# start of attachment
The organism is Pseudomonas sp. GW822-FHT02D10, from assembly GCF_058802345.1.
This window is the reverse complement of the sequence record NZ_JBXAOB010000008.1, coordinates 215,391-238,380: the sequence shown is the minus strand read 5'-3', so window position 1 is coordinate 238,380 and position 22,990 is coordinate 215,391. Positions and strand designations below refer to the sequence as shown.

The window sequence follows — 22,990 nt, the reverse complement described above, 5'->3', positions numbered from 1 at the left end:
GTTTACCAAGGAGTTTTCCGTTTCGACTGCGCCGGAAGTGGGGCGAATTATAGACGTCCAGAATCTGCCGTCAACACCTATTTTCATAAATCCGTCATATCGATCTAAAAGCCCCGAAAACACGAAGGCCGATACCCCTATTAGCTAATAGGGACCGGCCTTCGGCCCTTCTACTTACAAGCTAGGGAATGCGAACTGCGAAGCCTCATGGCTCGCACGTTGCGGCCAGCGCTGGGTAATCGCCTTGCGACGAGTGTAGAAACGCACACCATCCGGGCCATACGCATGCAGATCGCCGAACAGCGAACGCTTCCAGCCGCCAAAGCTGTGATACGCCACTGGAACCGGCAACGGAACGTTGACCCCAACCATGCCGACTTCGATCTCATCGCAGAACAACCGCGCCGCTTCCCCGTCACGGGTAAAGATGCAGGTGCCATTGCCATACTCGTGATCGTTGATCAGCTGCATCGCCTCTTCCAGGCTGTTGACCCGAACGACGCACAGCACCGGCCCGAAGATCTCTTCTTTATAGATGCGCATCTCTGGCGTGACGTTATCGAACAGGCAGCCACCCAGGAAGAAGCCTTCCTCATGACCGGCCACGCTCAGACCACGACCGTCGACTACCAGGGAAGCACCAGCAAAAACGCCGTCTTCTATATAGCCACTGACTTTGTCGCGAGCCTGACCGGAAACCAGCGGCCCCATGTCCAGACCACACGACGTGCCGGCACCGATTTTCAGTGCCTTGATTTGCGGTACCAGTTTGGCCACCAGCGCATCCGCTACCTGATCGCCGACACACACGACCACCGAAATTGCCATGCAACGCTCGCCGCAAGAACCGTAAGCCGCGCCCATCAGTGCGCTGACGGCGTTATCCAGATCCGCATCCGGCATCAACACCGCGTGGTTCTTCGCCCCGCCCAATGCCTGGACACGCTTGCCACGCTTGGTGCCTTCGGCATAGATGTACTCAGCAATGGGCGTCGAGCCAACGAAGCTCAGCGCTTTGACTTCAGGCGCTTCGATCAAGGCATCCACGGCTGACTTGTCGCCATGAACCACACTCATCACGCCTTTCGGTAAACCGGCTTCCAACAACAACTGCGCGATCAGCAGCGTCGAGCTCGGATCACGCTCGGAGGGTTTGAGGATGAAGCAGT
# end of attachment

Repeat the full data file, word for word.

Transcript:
The organism is Pseudomonas sp. GW822-FHT02D10, from assembly GCF_058802345.1.
This window is the reverse complement of the sequence record NZ_JBXAOB010000008.1, coordinates 215,391-238,380: the sequence shown is the minus strand read 5'-3', so window position 1 is coordinate 238,380 and position 22,990 is coordinate 215,391. Positions and strand designations below refer to the sequence as shown.

The window sequence follows — 22,990 nt, the reverse complement described above, 5'->3', positions numbered from 1 at the left end:
GTTTACCAAGGAGTTTTCCGTTTCGACTGCGCCGGAAGTGGGGCGAATTATAGACGTCCAGAATCTGCCGTCAACACCTATTTTCATAAATCCGTCATATCGATCTAAAAGCCCCGAAAACACGAAGGCCGATACCCCTATTAGCTAATAGGGACCGGCCTTCGGCCCTTCTACTTACAAGCTAGGGAATGCGAACTGCGAAGCCTCATGGCTCGCACGTTGCGGCCAGCGCTGGGTAATCGCCTTGCGACGAGTGTAGAAACGCACACCATCCGGGCCATACGCATGCAGATCGCCGAACAGCGAACGCTTCCAGCCGCCAAAGCTGTGATACGCCACTGGAACCGGCAACGGAACGTTGACCCCAACCATGCCGACTTCGATCTCATCGCAGAACAACCGCGCCGCTTCCCCGTCACGGGTAAAGATGCAGGTGCCATTGCCATACTCGTGATCGTTGATCAGCTGCATCGCCTCTTCCAGGCTGTTGACCCGAACGACGCACAGCACCGGCCCGAAGATCTCTTCTTTATAGATGCGCATCTCTGGCGTGACGTTATCGAACAGGCAGCCACCCAGGAAGAAGCCTTCCTCATGACCGGCCACGCTCAGACCACGACCGTCGACTACCAGGGAAGCACCAGCAAAAACGCCGTCTTCTATATAGCCACTGACTTTGTCGCGAGCCTGACCGGAAACCAGCGGCCCCATGTCCAGACCACACGACGTGCCGGCACCGATTTTCAGTGCCTTGATTTGCGGTACCAGTTTGGCCACCAGCGCATCCGCTACCTGATCGCCGACACACACGACCACCGAAATTGCCATGCAACGCTCGCCGCAAGAACCGTAAGCCGCGCCCATCAGTGCGCTGACGGCGTTATCCAGATCCGCATCCGGCATCAACACCGCGTGGTTCTTCGCCCCGCCCAATGCCTGGACACGCTTGCCACGCTTGGTGCCTTCGGCATAGATGTACTCAGCAATGGGCGTCGAGCCAACGAAGCTCAGCGCTTTGACTTCAGGCGCTTCGATCAAGGCATCCACGGCTGACTTGTCGCCATGAACCACACTCATCACGCCTTTCGGTAAACCGGCTTCCAACAACAACTGCGCGATCAGCAGCGTCGAGCTCGGATCACGCTCGGAGGGTTTGAGGATGAAGCAGT